© 2020 The Authors The present research aims to test whether varying the sequential position in which majority members recall positive and negative contacts with migrants affects the linguistic descriptions of these episodes - in terms of abstraction and valence - provided by majority group members. We also tested whether participants' prior contact with migrants and distance in time of the recalled contact experiences moderated the effect of the recall on linguistic discrimination. Across two experimental studies, evidence consistently showed that participants who recalled first positive and then negative interactions expressed less linguistic discrimination against migrants in the second event recalled, compared to those who recalled two negative interactions. Moreover, participants who reported having fewer positive intergroup experiences expressed less linguistic discrimination against migrants in recalling negative and then positive interactions, compared to recalling two positive interactions. Findings of Study 2 also revealed an effect of the temporal distance of the recalled events, with more beneficial effects of positive-negative sequences of contact when participants retrieved temporally recent compared to distant intergroup encounters. Overall, this research highlights the key role of positive contact in counteracting the effects of negative contact, leading to a reduction in linguistic discrimination.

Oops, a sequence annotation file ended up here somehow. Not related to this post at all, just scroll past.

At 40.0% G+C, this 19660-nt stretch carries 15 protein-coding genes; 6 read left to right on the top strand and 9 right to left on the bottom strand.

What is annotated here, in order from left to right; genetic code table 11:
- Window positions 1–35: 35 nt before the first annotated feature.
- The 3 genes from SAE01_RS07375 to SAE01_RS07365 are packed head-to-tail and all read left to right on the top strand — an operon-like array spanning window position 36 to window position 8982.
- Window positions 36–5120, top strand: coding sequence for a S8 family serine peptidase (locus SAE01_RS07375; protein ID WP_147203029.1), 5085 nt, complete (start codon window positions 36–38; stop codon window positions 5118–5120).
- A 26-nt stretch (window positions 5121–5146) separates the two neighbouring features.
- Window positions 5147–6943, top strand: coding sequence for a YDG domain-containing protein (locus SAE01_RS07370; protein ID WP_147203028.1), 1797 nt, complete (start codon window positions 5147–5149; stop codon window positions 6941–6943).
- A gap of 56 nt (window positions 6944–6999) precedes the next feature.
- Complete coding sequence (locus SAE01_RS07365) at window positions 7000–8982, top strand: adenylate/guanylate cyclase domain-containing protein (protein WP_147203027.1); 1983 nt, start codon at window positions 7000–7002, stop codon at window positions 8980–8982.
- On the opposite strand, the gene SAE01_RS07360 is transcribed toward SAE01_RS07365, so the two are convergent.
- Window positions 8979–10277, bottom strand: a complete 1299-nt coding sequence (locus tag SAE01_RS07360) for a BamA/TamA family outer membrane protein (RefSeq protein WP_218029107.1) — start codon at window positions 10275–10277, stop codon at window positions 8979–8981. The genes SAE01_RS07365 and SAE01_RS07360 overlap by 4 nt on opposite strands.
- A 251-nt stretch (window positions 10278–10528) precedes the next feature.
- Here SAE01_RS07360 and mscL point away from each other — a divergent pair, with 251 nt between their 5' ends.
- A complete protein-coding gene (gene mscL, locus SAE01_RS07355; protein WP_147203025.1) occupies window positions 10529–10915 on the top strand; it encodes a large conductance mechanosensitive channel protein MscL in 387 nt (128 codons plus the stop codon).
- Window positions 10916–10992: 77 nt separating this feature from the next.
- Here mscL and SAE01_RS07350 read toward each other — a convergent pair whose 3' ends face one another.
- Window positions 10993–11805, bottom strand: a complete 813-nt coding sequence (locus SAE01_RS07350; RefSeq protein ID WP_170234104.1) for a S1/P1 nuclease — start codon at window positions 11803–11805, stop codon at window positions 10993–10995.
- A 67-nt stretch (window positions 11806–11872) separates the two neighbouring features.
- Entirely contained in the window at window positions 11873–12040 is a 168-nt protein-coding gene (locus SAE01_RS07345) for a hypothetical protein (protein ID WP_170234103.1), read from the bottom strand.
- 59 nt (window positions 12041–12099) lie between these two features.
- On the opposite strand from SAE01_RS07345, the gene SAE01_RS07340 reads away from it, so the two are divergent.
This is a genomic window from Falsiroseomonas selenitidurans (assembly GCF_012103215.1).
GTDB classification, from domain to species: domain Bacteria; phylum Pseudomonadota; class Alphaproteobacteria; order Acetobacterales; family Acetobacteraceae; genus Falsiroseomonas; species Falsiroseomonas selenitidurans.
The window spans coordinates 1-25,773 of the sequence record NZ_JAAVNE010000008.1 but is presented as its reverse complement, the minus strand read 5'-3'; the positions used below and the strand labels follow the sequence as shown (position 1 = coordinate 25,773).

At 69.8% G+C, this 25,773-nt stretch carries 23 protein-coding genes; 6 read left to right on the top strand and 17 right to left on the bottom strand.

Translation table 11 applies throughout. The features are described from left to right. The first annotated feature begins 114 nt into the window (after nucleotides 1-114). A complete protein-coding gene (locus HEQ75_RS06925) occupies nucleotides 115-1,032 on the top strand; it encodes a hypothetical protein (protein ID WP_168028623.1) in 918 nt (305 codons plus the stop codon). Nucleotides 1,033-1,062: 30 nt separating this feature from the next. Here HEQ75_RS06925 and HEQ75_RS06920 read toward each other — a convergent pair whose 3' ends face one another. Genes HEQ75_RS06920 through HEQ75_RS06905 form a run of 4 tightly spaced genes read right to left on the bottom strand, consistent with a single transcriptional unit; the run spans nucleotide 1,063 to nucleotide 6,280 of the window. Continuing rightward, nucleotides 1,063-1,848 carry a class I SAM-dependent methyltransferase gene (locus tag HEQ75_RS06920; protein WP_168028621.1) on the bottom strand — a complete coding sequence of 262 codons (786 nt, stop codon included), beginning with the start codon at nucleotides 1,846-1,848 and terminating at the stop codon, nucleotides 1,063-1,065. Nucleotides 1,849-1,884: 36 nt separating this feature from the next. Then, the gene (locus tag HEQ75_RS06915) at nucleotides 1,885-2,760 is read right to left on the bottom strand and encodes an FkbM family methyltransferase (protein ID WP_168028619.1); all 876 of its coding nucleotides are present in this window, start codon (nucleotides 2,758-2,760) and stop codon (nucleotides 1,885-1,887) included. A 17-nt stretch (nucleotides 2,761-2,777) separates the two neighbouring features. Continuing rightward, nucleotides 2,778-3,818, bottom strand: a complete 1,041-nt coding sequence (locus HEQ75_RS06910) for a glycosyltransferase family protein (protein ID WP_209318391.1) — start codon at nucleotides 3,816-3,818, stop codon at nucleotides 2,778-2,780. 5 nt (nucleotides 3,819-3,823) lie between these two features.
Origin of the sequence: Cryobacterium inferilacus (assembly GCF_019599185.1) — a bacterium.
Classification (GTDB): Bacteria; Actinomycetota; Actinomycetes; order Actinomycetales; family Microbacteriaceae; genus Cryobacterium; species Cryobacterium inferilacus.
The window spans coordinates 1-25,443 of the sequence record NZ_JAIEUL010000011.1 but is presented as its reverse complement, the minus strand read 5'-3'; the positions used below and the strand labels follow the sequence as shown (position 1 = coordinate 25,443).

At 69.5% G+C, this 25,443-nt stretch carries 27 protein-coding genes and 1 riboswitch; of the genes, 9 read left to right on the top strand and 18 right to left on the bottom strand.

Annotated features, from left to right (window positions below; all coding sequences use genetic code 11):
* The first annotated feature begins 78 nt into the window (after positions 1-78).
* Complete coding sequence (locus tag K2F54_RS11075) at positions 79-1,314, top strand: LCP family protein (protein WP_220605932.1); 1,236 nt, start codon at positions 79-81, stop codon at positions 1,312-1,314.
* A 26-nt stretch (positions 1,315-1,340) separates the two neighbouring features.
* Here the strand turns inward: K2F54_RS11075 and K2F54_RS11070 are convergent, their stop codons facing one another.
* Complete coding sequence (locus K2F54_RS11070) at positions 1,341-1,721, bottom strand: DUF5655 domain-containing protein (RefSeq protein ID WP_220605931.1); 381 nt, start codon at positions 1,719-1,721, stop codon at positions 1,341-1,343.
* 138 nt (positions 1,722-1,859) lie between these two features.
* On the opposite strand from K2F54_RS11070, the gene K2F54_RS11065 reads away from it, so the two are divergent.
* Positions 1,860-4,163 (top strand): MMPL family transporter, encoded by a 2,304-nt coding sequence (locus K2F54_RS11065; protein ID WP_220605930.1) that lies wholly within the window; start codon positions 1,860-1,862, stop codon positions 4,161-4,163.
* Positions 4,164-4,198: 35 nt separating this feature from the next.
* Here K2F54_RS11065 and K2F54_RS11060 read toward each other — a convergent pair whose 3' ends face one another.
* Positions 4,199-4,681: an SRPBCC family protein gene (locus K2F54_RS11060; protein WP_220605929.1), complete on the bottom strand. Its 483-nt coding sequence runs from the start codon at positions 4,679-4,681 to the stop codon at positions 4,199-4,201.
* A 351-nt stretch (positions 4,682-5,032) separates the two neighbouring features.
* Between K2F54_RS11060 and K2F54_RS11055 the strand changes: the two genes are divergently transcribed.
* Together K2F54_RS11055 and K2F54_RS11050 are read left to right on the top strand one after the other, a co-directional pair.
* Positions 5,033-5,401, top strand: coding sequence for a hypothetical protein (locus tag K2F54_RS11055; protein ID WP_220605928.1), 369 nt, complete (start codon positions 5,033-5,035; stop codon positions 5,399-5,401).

Journal of Experimental Social Psychology